• In a typical week, recent volunteers spend approximately 15 hours watching television compared to 21 hours for former volunteers and 23 hours for non-volunteers (the difference of about one hour-long show per day).
  • The volunteer rate is highest among students who work between one and 10 hours a week (46.4%), while students who are not employed volunteer at a considerably lower rate (29.8%).

So the tasks are to make better volunteer experiences, get people to turn off their TVs (No, watching Oprah’s “Big Give” doesn’t count as philanthropy), and asking an overworked college student to pitch in.

Download the entire report for more interesting facts and figures about Austin and U.S. volunteering.

Saturday 7/26: Free Ballet Folklorico Lessons!

My mother would die.

My mother used to do this kind of dancing when she was younger. We have lots of photos of her in these beautiful dresses, swinging the flaired skirt around and whipping her castanets in the air. When my two sisters and I were about 10, she tried to teach us how to use the castanets. Ha. It was pathetic. We were jocks not dancers. I’m sure it broke her heart. 

I’d all about given up until Southwest Key sent me this notice:

Free Ballet Folklorico Workshop in East Austin

Southwest Key is hosting a free ballet folklorico workshop for all ages this Saturday from 10:00 am – 11:00 am.  This should be a fun activity for the whole family!

WHAT:  FREE Ballet Folklorico Workshop for youth and adults

WHEN:  this Saturday, July 26 from 10 am – 11 am

WHO:  The workshop is open to anyone—youth, adults, professionals, community residents, English & Spanish speakers all welcome!  Rodolfo Mendez, Artistic Director of the Ballet East Dance Company, will provide an overview and history of the art form and demonstrate some basic exercises.

WHY:  This workshop is part of Southwest Key’s Cultural Arts Program focusing on the Hispanic arts of bilingual theater, mariachi, and ballet folklorico, which is sponsored by a generous grant from Impact Austin.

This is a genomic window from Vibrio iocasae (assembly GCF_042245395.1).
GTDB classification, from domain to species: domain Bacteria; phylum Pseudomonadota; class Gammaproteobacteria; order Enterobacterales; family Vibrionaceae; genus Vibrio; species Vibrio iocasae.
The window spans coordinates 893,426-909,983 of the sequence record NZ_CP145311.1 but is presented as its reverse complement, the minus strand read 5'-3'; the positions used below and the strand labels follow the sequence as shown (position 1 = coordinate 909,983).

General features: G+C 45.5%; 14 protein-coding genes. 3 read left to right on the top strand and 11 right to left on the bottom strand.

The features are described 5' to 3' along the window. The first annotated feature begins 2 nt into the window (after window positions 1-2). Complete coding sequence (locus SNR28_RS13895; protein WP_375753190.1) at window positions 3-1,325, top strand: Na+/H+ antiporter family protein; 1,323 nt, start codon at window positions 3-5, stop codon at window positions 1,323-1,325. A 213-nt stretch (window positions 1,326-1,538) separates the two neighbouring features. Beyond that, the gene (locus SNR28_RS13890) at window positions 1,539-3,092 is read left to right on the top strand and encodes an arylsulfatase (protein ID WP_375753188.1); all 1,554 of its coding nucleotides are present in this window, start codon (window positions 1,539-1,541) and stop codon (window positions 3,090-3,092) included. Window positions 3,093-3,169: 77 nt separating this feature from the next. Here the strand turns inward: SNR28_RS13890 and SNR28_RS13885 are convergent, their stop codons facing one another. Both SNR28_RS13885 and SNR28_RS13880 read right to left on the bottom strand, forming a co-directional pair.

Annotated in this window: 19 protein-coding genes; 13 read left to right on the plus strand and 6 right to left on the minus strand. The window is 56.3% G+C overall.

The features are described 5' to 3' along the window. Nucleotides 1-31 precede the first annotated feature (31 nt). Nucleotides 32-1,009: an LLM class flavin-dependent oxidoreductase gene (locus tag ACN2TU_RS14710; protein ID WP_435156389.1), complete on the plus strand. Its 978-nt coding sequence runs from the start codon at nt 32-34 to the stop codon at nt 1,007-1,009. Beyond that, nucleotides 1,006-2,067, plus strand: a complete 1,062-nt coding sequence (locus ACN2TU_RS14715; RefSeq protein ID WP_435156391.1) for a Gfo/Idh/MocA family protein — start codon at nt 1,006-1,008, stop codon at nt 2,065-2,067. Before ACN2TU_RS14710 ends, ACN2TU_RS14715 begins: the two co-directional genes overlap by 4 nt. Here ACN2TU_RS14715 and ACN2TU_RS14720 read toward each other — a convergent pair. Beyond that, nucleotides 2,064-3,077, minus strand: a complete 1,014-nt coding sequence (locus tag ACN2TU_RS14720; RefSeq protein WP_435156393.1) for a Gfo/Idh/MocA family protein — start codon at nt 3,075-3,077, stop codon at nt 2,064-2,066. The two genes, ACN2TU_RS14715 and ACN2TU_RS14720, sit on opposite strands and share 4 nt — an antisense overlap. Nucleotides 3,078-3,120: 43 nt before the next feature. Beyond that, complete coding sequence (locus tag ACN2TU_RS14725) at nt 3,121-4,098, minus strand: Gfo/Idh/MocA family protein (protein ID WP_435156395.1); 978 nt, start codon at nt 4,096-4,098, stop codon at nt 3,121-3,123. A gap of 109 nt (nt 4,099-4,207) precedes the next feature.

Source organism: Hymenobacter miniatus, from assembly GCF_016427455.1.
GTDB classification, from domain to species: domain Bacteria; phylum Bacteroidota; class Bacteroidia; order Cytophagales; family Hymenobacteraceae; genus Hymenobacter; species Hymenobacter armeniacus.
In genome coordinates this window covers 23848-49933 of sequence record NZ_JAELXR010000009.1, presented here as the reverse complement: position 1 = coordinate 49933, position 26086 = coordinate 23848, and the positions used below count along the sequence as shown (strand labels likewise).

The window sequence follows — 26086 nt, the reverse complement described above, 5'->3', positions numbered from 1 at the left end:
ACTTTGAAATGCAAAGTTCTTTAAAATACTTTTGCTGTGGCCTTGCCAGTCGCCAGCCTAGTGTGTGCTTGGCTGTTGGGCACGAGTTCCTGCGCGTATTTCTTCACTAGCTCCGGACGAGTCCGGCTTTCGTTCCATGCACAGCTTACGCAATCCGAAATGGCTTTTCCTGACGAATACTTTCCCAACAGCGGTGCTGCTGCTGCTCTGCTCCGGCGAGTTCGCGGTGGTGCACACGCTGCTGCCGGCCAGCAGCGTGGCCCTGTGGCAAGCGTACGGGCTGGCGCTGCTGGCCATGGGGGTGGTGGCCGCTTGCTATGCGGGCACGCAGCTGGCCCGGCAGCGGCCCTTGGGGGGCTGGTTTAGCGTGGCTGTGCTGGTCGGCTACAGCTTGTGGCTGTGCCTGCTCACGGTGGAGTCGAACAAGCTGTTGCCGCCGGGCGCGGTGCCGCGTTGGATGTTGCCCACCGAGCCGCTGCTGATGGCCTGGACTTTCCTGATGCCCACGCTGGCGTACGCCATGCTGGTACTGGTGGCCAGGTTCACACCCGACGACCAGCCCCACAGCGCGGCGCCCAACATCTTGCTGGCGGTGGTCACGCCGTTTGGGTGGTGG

WHERE: Southwest Key East Austin Community Center, 6002 Jain Lane, Austin, 78721; 512-462-2181

COST: FREE

Just stop by!  No RSVP is necessary, but feel free to contact Layla Fry at 512-669-8999 with questions.

BUT WAIT! There’s more. Free Mariachi Lessons. NEXT WEEKEND!!!

Shop Macy’s and Give! (them more money)

An ad in the Statesman on Sunday:

Yucky Macy's shop for a cause ad

Yucky Macy's shop for a cause ad

Kinda made me feel yucky. Why? It says they did this last year and raised almost $10 million for charity. That’s good, right?

Macy’s has an ad in the paper every day. Wait. That’s an understatement. Macy’s co-owns the Statesman with Dillard’s. They runs ads listing their shopping “events” and huge closeouts and best prices of the season, sometimes all at the same time. I’m kind of a shopper. It can’t be all that good.

So usually I look at their ads and just roll my eyes. But I read this one, of course, and it made me wonder: Am I meant to mark my calendar? That’s way after back-to-school season, by the way. Are they trying to sucker me back in while my bank card is still warm?

Yeah, here’s what I’m going to do: I’m going to support a nonprofit by going shopping at Macy’s on September 20. I’ll spend $49.50 on a bunch of Clinique stuff I don’t need just to get the gift-with-purchase, and some of that money will also go to a bunch of nonprofits, some of which I recognize.

OR

Or I give $50 to Latinitas or Hospice Austin or Manos de Cristo, and I won’t have to deal with makeup or any other Macy’s junk I don’t want.

Look, it’s not even like I’m supporting a local shop. This is Macy’s, after all. They own a parade. If they’re so big-hearted, why don’t they just donate the money themselves instead of making a shopping event out of it. Oh, so I can feel good about buying Liz Claiborne? No thanks.